Date of Award
College of Theology, Arts, & Sciences
Erin Mueller, PhD
Burnout is a significant challenge faced by students, and may have implications for the professional lives of those students following graduation. In an effort to identify factors that enhance vulnerability to burnout, and possible mediating factors, this study examined the relationship between empathy and burnout and the relationship between religiosity and burnout. Participants were undergraduate students aged 18-23 years, recruited from two universities in the Portland, Oregon area: Concordia University, a private, religious school, and Reed College, a private, secular school. Participants completed a demographic questionnaire, the Interpersonal Reactivity Index, the Maslasch Burnout Inventory – Student Survey, and the Centrality of Religiosity Scale – interreligious, seven-question version. Data were also examined to determine whether burnout increased with academic year, and whether there were any significant differences between the two universities. No significant relationship was found between empathy and burnout. Cynicism, a component of burnout was found to correlate negatively with religiosity. No significant relationship was discovered between academic year and burnout. Several differences, most notably in religiosity and burnout, were found between Concordia University and Reed College. These results indicate that although burnout is most common in highly involved populations, the capacity for empathic response does not necessarily predict burnout. Additionally, although several factors of religiosity have been correlated with reducing susceptibility to burnout, religiosity itself does not indicate that groups will be less susceptible to burnout.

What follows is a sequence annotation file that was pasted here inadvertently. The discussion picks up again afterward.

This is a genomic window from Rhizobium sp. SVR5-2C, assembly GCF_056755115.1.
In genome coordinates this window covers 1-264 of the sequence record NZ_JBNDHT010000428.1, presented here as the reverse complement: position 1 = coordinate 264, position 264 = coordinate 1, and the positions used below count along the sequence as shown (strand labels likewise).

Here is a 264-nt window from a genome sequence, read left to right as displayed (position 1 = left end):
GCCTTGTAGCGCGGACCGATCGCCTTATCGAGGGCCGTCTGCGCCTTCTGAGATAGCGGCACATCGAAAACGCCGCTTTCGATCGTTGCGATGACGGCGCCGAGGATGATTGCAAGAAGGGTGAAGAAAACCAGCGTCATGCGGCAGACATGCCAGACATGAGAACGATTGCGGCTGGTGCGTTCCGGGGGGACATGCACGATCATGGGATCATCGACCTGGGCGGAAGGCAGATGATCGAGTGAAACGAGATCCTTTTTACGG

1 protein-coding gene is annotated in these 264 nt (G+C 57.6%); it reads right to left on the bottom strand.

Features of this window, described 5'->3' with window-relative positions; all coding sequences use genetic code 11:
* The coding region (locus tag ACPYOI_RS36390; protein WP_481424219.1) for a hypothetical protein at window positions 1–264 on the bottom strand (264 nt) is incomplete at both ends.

Honors: Thesis with Distinction Award